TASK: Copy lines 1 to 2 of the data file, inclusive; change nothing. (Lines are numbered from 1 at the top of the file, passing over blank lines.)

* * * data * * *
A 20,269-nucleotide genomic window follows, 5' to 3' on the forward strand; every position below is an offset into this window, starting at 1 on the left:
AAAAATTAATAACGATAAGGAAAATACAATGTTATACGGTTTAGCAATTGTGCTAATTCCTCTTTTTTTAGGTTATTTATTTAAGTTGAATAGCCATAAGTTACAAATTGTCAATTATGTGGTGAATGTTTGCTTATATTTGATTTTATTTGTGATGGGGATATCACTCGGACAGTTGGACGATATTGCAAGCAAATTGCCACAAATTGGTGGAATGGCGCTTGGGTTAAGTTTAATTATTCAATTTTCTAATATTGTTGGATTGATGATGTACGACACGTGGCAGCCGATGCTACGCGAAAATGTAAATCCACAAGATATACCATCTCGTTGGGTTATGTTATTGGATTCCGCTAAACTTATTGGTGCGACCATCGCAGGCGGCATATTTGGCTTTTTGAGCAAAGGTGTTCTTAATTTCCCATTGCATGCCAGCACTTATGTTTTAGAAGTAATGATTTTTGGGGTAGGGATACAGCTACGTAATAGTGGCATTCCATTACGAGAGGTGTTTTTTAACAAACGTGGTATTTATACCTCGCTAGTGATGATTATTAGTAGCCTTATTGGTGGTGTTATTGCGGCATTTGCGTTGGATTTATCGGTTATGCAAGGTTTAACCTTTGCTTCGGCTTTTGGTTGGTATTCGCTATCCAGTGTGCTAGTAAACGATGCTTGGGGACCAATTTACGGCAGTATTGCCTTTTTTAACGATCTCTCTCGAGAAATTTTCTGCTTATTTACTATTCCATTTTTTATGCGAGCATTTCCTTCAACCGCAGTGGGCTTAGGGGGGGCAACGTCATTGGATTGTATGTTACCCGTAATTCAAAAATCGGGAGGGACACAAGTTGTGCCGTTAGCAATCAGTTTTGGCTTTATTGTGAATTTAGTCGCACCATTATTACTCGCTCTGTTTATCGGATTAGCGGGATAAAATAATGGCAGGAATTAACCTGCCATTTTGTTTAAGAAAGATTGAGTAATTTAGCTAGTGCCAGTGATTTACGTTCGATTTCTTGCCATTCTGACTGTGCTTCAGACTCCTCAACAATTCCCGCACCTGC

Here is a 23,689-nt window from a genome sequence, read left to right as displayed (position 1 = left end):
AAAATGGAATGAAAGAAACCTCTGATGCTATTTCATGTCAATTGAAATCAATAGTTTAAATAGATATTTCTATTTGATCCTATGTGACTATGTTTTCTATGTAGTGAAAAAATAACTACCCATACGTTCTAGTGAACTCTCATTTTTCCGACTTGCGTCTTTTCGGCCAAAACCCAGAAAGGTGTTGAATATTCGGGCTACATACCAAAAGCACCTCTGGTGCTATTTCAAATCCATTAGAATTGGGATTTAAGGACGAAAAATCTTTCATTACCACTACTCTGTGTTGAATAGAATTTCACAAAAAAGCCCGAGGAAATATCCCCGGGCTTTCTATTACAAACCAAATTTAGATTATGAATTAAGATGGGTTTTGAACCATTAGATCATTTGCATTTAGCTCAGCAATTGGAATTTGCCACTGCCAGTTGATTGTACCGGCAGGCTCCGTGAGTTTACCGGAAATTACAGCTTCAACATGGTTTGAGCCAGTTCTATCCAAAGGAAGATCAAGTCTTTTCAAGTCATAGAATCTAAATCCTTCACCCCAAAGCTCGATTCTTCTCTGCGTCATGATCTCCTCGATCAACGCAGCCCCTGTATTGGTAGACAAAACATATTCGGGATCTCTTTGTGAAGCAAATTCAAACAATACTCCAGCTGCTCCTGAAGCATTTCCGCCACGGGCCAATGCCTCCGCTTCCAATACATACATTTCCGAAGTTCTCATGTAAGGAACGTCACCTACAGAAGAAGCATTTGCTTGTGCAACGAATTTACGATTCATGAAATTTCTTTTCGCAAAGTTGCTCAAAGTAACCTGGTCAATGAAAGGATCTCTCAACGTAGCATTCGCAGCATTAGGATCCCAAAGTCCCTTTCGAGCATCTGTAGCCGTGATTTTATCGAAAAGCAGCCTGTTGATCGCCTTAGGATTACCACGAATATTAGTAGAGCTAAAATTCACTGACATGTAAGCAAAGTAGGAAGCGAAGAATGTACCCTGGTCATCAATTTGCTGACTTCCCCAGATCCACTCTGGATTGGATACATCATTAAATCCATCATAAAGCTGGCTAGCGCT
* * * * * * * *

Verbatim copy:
A 20,269-nucleotide genomic window follows, 5' to 3' on the forward strand; every position below is an offset into this window, starting at 1 on the left:
AAAAATTAATAACGATAAGGAAAATACAATGTTATACGGTTTAGCAATTGTGCTAATTCCTCTTTTTTTAGGTTATTTATTTAAGTTGAATAGCCATAAGTTACAAATTGTCAATTATGTGGTGAATGTTTGCTTATATTTGATTTTATTTGTGATGGGGATATCACTCGGACAGTTGGACGATATTGCAAGCAAATTGCCACAAATTGGTGGAATGGCGCTTGGGTTAAGTTTAATTATTCAATTTTCTAATATTGTTGGATTGATGATGTACGACACGTGGCAGCCGATGCTACGCGAAAATGTAAATCCACAAGATATACCATCTCGTTGGGTTATGTTATTGGATTCCGCTAAACTTATTGGTGCGACCATCGCAGGCGGCATATTTGGCTTTTTGAGCAAAGGTGTTCTTAATTTCCCATTGCATGCCAGCACTTATGTTTTAGAAGTAATGATTTTTGGGGTAGGGATACAGCTACGTAATAGTGGCATTCCATTACGAGAGGTGTTTTTTAACAAACGTGGTATTTATACCTCGCTAGTGATGATTATTAGTAGCCTTATTGGTGGTGTTATTGCGGCATTTGCGTTGGATTTATCGGTTATGCAAGGTTTAACCTTTGCTTCGGCTTTTGGTTGGTATTCGCTATCCAGTGTGCTAGTAAACGATGCTTGGGGACCAATTTACGGCAGTATTGCCTTTTTTAACGATCTCTCTCGAGAAATTTTCTGCTTATTTACTATTCCATTTTTTATGCGAGCATTTCCTTCAACCGCAGTGGGCTTAGGGGGGGCAACGTCATTGGATTGTATGTTACCCGTAATTCAAAAATCGGGAGGGACACAAGTTGTGCCGTTAGCAATCAGTTTTGGCTTTATTGTGAATTTAGTCGCACCATTATTACTCGCTCTGTTTATCGGATTAGCGGGATAAAATAATGGCAGGAATTAACCTGCCATTTTGTTTAAGAAAGATTGAGTAATTTAGCTAGTGCCAGTGATTTACGTTCGATTTCTTGCCATTCTGACTGTGCTTCAGACTCCTCAACAATTCCCGCACCTGC